Leigh Hunt's "Rimini"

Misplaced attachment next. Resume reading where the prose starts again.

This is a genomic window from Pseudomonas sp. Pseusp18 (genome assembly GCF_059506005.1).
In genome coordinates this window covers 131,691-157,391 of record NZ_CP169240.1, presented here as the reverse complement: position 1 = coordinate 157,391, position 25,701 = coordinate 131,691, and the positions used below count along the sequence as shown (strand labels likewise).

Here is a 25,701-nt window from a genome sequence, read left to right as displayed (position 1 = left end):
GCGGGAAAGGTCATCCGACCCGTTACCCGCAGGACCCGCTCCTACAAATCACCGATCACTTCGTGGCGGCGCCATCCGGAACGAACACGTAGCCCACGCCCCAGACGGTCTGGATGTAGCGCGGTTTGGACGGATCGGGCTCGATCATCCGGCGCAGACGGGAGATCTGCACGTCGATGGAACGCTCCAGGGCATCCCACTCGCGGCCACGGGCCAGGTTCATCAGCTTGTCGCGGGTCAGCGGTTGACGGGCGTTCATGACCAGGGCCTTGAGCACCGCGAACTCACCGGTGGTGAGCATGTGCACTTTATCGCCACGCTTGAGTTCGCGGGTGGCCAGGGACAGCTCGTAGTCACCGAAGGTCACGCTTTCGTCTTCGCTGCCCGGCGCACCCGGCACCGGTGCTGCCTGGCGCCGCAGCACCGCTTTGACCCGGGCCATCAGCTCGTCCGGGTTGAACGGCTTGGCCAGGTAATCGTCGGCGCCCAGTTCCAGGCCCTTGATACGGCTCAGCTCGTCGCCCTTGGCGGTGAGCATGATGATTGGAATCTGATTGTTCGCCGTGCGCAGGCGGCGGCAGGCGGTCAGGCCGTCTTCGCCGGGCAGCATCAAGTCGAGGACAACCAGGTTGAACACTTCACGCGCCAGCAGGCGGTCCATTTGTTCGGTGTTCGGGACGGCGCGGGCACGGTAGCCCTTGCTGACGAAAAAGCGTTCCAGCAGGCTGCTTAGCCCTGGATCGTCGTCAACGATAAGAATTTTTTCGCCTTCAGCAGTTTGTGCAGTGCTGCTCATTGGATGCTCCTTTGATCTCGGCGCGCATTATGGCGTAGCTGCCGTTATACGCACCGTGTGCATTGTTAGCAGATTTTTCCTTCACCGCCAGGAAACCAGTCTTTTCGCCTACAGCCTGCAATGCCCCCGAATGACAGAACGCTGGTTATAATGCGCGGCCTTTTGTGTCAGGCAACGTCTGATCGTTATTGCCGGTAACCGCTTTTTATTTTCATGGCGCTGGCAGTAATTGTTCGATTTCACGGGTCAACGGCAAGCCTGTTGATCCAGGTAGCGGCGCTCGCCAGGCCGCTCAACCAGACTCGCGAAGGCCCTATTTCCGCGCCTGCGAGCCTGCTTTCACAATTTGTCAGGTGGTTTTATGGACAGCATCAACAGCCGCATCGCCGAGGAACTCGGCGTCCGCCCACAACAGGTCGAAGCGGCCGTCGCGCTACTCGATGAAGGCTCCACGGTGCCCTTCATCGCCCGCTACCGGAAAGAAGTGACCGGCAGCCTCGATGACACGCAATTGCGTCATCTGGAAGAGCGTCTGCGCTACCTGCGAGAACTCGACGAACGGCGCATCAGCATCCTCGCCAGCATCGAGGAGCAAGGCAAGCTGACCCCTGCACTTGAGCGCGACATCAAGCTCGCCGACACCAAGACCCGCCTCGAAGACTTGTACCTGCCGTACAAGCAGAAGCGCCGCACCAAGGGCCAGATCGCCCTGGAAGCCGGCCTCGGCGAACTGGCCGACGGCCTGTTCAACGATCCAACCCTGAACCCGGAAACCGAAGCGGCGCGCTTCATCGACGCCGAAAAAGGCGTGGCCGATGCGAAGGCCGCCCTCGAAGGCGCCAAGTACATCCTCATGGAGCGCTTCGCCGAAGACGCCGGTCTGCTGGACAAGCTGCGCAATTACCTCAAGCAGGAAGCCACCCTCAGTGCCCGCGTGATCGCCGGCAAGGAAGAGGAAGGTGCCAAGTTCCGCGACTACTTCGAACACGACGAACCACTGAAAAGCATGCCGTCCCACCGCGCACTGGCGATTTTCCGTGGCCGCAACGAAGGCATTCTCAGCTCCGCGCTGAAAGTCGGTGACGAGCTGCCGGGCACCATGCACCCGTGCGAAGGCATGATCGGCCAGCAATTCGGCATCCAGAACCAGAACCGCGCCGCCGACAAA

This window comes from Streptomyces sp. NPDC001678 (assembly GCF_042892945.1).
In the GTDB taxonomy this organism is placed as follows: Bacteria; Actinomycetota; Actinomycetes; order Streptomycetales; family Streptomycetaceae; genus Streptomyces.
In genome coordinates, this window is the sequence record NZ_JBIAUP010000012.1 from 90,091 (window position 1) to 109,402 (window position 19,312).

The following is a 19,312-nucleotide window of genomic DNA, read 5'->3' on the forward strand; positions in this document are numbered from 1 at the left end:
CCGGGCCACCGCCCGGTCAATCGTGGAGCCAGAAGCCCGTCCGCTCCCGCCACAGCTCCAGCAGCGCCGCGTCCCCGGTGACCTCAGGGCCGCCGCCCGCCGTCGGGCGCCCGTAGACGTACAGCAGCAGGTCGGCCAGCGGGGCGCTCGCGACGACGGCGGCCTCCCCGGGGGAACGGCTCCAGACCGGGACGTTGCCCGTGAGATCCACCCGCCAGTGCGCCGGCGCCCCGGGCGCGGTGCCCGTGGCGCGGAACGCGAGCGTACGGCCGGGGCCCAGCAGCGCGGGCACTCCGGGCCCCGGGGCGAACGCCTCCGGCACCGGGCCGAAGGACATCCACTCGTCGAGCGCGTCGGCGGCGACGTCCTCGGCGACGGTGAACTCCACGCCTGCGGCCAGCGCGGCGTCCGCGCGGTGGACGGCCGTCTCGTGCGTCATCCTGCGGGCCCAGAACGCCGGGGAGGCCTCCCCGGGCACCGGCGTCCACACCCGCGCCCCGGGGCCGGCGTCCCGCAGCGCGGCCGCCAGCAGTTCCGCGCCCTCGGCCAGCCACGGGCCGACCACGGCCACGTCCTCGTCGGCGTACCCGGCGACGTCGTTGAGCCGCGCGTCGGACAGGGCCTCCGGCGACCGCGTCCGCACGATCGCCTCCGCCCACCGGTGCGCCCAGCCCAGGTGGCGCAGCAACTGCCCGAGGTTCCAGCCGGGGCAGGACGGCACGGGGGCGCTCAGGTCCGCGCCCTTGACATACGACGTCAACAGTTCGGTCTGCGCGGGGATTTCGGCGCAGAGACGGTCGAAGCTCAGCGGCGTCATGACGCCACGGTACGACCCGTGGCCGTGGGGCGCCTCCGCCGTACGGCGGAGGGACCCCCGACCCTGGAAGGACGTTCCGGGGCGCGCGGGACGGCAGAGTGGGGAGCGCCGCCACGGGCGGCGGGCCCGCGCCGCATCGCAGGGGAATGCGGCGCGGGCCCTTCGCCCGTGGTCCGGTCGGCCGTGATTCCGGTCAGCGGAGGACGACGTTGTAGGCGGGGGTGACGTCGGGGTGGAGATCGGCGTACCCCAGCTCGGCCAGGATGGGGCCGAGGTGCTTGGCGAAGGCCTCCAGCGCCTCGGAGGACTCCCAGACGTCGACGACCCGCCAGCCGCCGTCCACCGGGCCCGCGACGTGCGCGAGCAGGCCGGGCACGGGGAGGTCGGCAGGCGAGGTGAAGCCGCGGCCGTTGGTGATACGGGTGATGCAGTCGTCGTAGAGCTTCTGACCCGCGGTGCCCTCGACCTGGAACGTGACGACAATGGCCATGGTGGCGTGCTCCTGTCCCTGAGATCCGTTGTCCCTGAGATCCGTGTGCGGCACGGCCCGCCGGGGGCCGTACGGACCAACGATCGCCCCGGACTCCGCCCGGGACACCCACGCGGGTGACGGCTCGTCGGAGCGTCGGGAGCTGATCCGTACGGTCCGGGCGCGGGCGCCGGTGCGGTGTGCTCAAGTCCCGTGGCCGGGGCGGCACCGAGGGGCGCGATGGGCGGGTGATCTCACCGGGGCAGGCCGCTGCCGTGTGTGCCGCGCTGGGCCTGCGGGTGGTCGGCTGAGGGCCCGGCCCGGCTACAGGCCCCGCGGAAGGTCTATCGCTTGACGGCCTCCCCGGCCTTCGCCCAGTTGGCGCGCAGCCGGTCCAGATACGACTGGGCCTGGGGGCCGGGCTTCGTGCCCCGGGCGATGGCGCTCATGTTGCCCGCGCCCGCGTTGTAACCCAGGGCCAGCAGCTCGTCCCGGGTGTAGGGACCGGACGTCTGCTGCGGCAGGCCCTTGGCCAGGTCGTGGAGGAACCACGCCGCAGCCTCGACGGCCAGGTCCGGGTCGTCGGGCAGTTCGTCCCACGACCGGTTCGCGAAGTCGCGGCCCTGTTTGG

Leigh Hunt's Story of Rimini (1816) recounts the legendary love of Francesca da Rimini and her brother-in-law, Paolo Malatesta, which is found in Dante's Inferno (5.73-138), in a style at once richly textured like a medieval tapestry and linguistically contemporary. His explanation for the illicit love was that the youthful Francesca was married to Paolo as a stand-in for his haughty older brother and fell in love with him at first sight. This quotation comes from the beginning of Canto 2, after the groom's elaborate wedding party arrives with the surrogate Paolo as "the very poetry of nature" (2.47) to fetch the bride. In 1815 Hunt had become something of a mentor to both Mary Godwin and Percy Bysshe Shelley, and he was to remain one of their warmest friends. Indicative of how close this circle was, Hunt's Story of Rimini was dedicated to Lord Byron.